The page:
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EX-10.4 - EXHIBIT 10.4 - ADARNA ENERGY Corpex10-4.htm
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EX-31.1 - EXHIBIT 31.1 - ADARNA ENERGY Corpesyr10ka3ex31-1.htm

UNITED STATES
SECURITIES AND EXCHANGE COMMISSION
Washington, D.C. 20549
_________________________

FORM 10-K/A
(Amendment No. 3)
_________________________
 
ANNUAL REPORT UNDER SECTION 13 OR 15 (D)
OF THE SECURITIES EXCHANGE ACT OF 1934
FOR THE FISCAL YEAR ENDED DECEMBER 31, 2009
 
COMMISSION FILE NO.: 0-32143
 
 
ECOSYSTEM CORPORATION
 (Exact name of registrant as specified in its charter)

Delaware
 
20-3148296
(State of other jurisdiction of
 
(IRS Employer
incorporation or organization
 
Identification No.)
     
One Penn Plaza, Suite 1612, New York, NY
10119
(Address of principal executive offices)
(Zip Code)
 
 (212) 994-5374
 
(Registrant’s telephone number)
 
Indicate by check mark if the registrant is a well-known seasoned issuer, as defined in Rule 406 of the Securities Act. Yes __ No X
 
Indicate by check mark if the registrant is not required to file reports pursuant to Section 13 or Section 15(d) of the Act. Yes __ No X
 
 
Indicate by check mark whether the registrant (1) has filed all reports required to be filed by Sections 13 or 15(d) of the Securities Exchange Act of 1934 during the preceding 12 months (or for such shorter period that the registrant was required to file such reports), and (2) has been subject to such filing requirements for the past 90 days. Yes X No __
 
Indicate by check mark whether the registrant has submitted electronically and posted on its corporate Web site, if any, every Interactive Data File required to be submitted and posted pursuant to Rule 405 of Regulation S-T (§232.405 of this chapter) during the preceding 12 months (or for such shorter period that the registrant was required to submit and post such files.) Yes ___ No _____
 
Indicate by check mark if disclosure of delinquent filers pursuant to Item 405 of Regulation S-K (§ 229.405) is not contained herein, and will not be contained, to the best of registrant's knowledge, in definitive proxy or information statements incorporated by reference in Part III of this Form 10-K or any amendment to this Form 10-K. [ ]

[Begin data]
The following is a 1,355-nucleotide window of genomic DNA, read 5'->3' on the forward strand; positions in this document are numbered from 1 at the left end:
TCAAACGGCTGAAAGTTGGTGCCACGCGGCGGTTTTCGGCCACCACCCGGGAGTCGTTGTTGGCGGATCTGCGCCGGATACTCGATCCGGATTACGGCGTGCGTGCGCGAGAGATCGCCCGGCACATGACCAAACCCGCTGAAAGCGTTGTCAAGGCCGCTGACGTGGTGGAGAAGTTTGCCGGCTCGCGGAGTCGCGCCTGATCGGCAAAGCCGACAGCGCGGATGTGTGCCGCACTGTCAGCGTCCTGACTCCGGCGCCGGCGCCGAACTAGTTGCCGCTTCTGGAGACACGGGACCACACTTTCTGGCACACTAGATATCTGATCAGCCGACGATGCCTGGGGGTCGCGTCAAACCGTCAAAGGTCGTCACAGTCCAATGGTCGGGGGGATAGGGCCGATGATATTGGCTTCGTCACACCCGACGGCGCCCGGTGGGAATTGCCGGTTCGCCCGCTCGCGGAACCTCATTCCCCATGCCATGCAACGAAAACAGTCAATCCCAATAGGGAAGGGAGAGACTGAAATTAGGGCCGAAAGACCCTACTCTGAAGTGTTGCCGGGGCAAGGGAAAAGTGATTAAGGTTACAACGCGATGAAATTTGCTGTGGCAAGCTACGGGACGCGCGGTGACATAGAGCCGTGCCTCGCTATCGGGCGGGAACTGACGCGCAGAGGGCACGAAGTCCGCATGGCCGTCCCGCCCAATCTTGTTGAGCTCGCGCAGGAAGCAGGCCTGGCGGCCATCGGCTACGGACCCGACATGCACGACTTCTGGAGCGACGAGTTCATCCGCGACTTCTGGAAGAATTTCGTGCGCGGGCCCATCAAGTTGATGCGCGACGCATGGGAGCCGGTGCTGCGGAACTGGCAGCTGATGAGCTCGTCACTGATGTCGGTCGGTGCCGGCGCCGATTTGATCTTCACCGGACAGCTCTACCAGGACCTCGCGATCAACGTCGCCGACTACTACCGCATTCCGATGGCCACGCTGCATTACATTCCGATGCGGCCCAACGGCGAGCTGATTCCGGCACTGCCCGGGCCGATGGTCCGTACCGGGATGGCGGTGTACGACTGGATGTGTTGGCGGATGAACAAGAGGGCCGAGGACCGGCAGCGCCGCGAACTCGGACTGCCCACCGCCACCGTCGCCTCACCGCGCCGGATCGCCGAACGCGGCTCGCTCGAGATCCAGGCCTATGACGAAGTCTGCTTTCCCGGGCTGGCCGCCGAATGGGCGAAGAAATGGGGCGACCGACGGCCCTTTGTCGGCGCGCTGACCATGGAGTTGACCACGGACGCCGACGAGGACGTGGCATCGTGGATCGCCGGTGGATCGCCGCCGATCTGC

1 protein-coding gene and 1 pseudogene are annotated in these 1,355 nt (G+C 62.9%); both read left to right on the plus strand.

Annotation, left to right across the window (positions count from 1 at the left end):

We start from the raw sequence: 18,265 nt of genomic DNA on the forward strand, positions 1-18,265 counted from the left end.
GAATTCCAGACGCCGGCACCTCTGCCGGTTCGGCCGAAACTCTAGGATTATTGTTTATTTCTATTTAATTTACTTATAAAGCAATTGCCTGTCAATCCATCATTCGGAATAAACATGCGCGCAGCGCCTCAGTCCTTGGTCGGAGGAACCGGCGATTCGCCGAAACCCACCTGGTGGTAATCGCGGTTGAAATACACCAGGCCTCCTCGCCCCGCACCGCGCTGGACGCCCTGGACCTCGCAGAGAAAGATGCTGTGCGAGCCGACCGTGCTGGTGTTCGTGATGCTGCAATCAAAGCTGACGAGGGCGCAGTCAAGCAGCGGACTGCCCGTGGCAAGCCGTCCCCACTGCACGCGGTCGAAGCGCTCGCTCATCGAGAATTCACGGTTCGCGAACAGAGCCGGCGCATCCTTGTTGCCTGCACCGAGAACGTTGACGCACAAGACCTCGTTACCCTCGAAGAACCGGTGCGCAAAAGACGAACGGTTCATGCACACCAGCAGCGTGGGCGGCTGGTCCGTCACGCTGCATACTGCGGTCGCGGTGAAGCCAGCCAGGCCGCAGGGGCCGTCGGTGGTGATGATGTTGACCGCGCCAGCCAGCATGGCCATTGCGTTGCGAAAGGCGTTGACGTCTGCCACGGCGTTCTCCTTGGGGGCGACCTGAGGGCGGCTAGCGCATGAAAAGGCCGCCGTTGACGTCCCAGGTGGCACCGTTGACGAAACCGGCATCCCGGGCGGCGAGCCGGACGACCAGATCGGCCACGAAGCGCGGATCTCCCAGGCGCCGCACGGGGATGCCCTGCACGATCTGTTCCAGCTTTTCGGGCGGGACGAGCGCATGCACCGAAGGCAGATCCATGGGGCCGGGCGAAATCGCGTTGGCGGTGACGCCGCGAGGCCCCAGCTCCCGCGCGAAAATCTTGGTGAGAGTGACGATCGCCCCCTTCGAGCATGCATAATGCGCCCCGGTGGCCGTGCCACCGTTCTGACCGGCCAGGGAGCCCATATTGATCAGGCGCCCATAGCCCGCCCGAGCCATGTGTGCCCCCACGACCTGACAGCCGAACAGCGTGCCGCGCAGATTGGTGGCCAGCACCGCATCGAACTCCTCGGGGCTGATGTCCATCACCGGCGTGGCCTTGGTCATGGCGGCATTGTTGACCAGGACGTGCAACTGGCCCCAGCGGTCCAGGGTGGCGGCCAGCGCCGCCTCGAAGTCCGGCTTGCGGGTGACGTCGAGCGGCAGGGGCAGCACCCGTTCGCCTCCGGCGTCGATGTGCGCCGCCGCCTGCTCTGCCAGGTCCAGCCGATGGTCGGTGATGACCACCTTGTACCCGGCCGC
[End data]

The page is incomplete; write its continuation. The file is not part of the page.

Indicate by check mark whether the registrant is a large accelerated filer, an accelerated filer, a non-accelerated filer, or a smaller reporting company (Check One): Large accelerated filer ___ Accelerated filer ___ Non-accelerated filer___ Small reporting company X
 
Indicate by check mark whether the registrant is a shell company (as defined in Rule 12b-2 of the Exchange Act). Yes _ No X
 
 As of June 30, 2009 (the last business day of the most recently completed second fiscal quarter) the aggregate market value of the common stock held by non-affiliates was approximately $338,289.
 
As of April 15, 2010, there were 32,176,159 shares of common stock outstanding.
 
 

 
 

 


 
Amendment No. 3

This Amendment No.3 on Form 10-K/Ais being filed in order to include Exhibit 10.4 in the Filing:
 
None of the other disclosures in this Report have been amended or updated. For updated information about Ecosystem Corporation, please refer to the more recent filings made with the SEC.
 

 
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ECOSYSTEM CORPORATION
ANNUAL REPORT ON FORM 10K
FOR THE FISCAL YEAR ENDED DECEMBER 31, 2009
 
TABLE OF CONTENTS
 

     
Page
 
Part I
       
Item 1
Business
    4  
Item 1A
Risk Factors
    5  
Item 2
Description of Properties
    10  
Item 3
Legal Proceedings
    10  
           
Part II
         
Item 4
Market for Registrant’s Common Equity, Related Stockholder Matters and Issuer Purchase of Equity Securities
       
        11  
Item 5
Selected Financial Data
       
Item 6
Management’s Discussion and Analysis
    12  
Item 7
Financial Statements and Supplementary Data
    16  
Item 9
Changes and Disagreements with Accountants on Accounting and Financial Disclosure
    38  
Item 8A
Controls and Procedures
    38  
Item 8B
Other Information
    39  
           
Part III
         
Item 9
Directors, Executive Officers and Corporate Governance
    40  
Item 10
Executive Compensation
    40  
Item 11
Security Ownership of Certain Beneficial Owners and Management and Related Stockholder Matters
    41  
           
Item 12
Certain Relationships and Related Transactions and Director Independence
    41  
Item 13
Principal Accountant Fees and Services
    42  
           
Part IV
         
Item 14
Exhibits and Financial Statement Schedules
    42  
           
Signatures
      43  

 
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PART I
 
Basis of Presentation
In this Annual Report on Form 10-K, the terms “we,” “our,” “us,” “EcoSystem,” or the “Company” refer to EcoSystem Corporation.
 
Forward Looking Statements
We make certain forward-looking statements in this Annual Report on Form 10-K and in the documents that are incorporated herein by reference. These forward-looking statements relate to our outlook or expectations for earnings, revenues, expenses, asset quality or other future financial or business performance, strategies or expectations, or the impact of legal, regulatory or supervisory matters on our business, results of operations or financial condition. Specifically, forward-looking statements may include statements preceded by, followed by or that include the words “estimate,” “plan,” “project,” “forecast,” “intend,” “expect,” “anticipate,” “believe,” “seek,” “target” or similar expressions. These statements reflect our management’s judgment based on currently available information and involve a number of risks and uncertainties that could cause actual results to differ materially from those in the forward-looking statements. Future performance cannot be ensured. Actual results may differ materially from those in the forward-looking statements. Some factors that could cause our actual results to differ include: